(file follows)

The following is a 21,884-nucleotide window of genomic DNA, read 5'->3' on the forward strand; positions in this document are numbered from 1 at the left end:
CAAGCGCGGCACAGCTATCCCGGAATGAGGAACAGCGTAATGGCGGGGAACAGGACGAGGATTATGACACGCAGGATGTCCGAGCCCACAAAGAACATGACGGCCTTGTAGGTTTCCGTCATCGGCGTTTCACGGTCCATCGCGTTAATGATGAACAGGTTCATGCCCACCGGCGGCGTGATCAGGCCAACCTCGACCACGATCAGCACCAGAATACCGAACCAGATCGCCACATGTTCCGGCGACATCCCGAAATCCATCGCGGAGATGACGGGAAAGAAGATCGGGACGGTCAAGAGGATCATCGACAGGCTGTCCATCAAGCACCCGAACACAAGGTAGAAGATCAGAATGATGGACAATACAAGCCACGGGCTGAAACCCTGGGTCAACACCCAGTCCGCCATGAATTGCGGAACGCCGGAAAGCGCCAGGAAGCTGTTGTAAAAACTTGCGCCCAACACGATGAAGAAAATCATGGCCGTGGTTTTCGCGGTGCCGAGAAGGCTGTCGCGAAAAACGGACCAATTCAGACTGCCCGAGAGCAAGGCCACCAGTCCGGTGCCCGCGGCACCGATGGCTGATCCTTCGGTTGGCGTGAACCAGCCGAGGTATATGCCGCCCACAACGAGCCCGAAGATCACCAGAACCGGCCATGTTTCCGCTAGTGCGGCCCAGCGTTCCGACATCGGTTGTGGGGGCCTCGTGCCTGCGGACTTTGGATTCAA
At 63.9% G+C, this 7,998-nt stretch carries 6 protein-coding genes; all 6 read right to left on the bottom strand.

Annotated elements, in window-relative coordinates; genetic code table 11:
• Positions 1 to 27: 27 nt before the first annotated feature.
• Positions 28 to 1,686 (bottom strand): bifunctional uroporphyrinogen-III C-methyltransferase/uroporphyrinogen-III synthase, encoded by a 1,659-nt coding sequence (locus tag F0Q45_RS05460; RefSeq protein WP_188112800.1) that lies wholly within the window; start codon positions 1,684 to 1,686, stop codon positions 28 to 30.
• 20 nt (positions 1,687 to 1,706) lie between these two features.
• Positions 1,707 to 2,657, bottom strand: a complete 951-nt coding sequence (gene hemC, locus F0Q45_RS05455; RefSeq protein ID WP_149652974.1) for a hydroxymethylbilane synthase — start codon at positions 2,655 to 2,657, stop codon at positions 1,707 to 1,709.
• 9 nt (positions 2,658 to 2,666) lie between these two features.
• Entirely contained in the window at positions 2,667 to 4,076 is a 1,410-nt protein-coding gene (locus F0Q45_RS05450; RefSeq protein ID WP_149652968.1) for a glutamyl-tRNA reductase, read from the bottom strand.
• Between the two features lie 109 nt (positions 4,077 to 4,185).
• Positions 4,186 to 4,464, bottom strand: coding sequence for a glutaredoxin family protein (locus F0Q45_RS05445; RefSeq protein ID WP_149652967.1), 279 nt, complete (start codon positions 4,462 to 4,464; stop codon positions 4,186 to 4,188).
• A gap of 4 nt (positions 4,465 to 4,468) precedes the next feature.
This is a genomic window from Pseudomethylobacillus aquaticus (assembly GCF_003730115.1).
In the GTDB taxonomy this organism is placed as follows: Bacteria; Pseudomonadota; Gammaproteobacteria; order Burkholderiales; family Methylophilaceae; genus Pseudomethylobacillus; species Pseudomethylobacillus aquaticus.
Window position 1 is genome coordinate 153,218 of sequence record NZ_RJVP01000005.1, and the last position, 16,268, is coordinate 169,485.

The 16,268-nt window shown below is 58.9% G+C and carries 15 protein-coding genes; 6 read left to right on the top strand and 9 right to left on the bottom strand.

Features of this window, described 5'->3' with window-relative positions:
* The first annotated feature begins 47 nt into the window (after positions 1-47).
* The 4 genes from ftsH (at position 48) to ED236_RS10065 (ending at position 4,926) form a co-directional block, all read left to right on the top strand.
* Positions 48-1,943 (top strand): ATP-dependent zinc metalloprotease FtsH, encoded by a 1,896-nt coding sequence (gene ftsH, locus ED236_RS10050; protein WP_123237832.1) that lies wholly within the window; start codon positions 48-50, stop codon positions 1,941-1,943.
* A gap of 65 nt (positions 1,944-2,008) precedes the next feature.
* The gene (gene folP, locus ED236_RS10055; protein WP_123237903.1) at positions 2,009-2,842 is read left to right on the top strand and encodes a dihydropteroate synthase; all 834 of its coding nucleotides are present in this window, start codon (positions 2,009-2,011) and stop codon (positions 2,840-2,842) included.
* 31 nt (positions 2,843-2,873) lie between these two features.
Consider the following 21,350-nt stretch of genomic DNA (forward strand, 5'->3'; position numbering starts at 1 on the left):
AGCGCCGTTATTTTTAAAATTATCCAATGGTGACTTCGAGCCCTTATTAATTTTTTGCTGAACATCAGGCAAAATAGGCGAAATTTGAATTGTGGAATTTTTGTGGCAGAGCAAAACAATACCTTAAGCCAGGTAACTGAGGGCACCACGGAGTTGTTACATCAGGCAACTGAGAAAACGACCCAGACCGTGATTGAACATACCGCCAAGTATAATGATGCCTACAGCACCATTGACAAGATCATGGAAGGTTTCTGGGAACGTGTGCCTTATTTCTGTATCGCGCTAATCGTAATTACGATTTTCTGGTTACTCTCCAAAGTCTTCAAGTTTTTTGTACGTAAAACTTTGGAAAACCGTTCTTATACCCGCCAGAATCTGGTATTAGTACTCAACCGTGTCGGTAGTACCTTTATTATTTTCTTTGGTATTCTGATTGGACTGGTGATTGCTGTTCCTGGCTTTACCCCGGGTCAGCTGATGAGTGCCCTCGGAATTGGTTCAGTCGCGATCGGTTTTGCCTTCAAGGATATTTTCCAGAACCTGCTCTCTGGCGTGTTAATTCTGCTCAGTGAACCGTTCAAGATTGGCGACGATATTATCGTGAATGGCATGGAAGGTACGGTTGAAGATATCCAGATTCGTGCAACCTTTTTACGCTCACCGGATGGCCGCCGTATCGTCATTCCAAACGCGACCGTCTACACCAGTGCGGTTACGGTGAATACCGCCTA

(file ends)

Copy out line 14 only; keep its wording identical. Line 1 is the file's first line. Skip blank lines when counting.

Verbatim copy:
This is a genomic window from Pseudomethylobacillus aquaticus (assembly GCF_003730115.1).